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The Time Store


Anarchist Josiah Warren believed that the only just measure of a product’s value was the amount of labor that went into producing it. Charging more than this was “cannibalism” — interest, rent, and profit were state-sanctioned usury. Accordingly, he proposed a system where goods would be traded explicitly on this basis — “he who employs five or ten hours of his time, in the service of another, receives five or ten hours labour of the other in return.”

As an experiment, Warren opened a “time store” at the corner of Fifth and Elm Streets in Cincinnati in 1827. He priced all the goods at the amount he had paid for them, plus a small surcharge to cover overhead (his books were available for inspection at the back of the store), and customers could buy goods using “labor notes” — promises to perform labor, like the one above. As he accumulated notes, Warren would redeem those that he could use and endorse the rest, using them to buy more goods, following a list of their average cost in labor. In this way he set up a small economy among like-minded citizens in Cincinnati — each received fair compensation for his labors, but none could gouge another merely because “the market would bear it.”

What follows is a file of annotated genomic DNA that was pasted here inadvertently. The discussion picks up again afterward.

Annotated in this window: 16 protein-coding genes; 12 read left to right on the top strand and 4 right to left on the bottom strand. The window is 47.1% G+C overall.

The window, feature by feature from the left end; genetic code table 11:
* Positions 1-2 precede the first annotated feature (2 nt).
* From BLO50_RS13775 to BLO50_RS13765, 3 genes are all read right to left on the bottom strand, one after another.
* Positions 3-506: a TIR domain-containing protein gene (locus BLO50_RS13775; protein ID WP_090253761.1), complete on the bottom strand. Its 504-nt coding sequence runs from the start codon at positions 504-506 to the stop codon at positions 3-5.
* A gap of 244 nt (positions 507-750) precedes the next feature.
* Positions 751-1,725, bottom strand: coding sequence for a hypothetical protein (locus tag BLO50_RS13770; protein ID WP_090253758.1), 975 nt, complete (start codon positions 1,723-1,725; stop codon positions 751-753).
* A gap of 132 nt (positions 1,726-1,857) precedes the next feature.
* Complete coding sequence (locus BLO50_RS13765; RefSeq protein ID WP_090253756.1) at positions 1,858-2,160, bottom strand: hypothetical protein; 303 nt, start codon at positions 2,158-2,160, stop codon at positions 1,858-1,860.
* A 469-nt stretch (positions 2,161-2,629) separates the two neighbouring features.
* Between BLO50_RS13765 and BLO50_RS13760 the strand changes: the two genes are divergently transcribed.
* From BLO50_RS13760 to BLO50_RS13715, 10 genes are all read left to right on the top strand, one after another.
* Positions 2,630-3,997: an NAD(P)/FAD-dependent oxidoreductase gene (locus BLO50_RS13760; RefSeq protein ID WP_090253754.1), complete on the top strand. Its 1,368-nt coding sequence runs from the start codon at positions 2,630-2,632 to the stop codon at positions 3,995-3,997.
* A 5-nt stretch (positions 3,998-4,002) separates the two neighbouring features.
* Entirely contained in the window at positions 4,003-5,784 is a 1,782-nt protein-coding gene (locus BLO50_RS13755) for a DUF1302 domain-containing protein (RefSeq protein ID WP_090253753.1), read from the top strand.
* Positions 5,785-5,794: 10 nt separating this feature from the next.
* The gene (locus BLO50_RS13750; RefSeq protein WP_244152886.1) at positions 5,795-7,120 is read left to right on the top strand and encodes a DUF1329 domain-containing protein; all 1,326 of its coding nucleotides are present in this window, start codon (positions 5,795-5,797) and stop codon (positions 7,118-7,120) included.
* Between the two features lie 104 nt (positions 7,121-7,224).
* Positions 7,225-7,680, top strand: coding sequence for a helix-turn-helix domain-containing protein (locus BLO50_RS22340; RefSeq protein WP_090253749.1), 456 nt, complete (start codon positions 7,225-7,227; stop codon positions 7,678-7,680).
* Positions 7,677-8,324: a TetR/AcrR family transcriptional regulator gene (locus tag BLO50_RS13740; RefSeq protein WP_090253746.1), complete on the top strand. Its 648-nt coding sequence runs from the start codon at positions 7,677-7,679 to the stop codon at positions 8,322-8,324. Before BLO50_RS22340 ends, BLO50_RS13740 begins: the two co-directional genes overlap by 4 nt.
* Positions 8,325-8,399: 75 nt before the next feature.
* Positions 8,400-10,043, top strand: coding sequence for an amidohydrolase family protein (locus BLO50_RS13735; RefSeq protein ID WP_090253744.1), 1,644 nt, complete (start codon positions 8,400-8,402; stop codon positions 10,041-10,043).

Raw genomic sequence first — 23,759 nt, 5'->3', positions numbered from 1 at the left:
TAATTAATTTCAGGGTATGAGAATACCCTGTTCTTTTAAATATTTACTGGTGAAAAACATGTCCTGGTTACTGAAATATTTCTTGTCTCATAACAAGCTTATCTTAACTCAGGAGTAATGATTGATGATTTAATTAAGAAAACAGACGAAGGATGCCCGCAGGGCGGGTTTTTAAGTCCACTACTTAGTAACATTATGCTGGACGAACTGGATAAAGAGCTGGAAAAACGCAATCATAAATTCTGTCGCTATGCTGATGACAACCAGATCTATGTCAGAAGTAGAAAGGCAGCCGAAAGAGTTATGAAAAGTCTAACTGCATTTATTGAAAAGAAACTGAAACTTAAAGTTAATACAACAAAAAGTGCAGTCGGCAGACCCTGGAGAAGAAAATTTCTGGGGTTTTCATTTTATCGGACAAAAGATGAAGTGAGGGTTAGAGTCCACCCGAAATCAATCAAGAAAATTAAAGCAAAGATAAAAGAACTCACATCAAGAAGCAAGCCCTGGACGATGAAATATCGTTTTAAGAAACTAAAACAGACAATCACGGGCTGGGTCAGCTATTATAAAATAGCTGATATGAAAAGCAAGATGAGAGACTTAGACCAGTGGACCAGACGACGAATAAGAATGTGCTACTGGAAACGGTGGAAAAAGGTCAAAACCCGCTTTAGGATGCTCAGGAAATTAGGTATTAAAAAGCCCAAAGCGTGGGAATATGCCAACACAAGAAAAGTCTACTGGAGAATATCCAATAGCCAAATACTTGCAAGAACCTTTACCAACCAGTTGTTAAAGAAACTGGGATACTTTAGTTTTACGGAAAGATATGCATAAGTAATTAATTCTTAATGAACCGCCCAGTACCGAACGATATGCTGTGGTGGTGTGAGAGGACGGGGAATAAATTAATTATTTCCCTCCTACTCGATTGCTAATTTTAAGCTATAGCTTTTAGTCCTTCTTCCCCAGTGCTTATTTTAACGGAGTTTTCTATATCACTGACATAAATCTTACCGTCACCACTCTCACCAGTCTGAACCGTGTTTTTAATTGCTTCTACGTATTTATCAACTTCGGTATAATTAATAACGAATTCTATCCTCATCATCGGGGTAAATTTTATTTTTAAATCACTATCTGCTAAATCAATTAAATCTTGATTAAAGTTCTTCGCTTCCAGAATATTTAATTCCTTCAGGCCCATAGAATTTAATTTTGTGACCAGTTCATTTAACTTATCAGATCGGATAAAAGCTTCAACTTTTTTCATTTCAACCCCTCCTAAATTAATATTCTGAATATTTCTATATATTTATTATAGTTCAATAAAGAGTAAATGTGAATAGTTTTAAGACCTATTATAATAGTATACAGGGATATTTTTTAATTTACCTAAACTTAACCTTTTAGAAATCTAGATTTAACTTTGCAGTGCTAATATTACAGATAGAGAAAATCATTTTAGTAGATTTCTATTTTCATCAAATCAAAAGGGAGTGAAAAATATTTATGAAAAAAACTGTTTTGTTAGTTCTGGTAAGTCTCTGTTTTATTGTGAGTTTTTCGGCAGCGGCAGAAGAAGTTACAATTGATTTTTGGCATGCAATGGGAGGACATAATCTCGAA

In like spirit, Warren charged for his own time in running the store, using a clock — if it took him half an hour to help a customer buy groceries, 25 cents would be added to the customer’s bill. “This arrangement sweeps away at once all the higgling and chaffering about prices, so disgusting in the present system, but which is inseparably connected with it,” he explained in his 1852 book Equitable Commerce.

The store operated successfully for three years, with such low prices that the competitor on the next corner asked Warren’s help in coverting his own store to Warren’s system. Warren closed the time store voluntarily in May 1830 — because, according to one account, he felt he had no claim to the increase in value of the land on which it stood.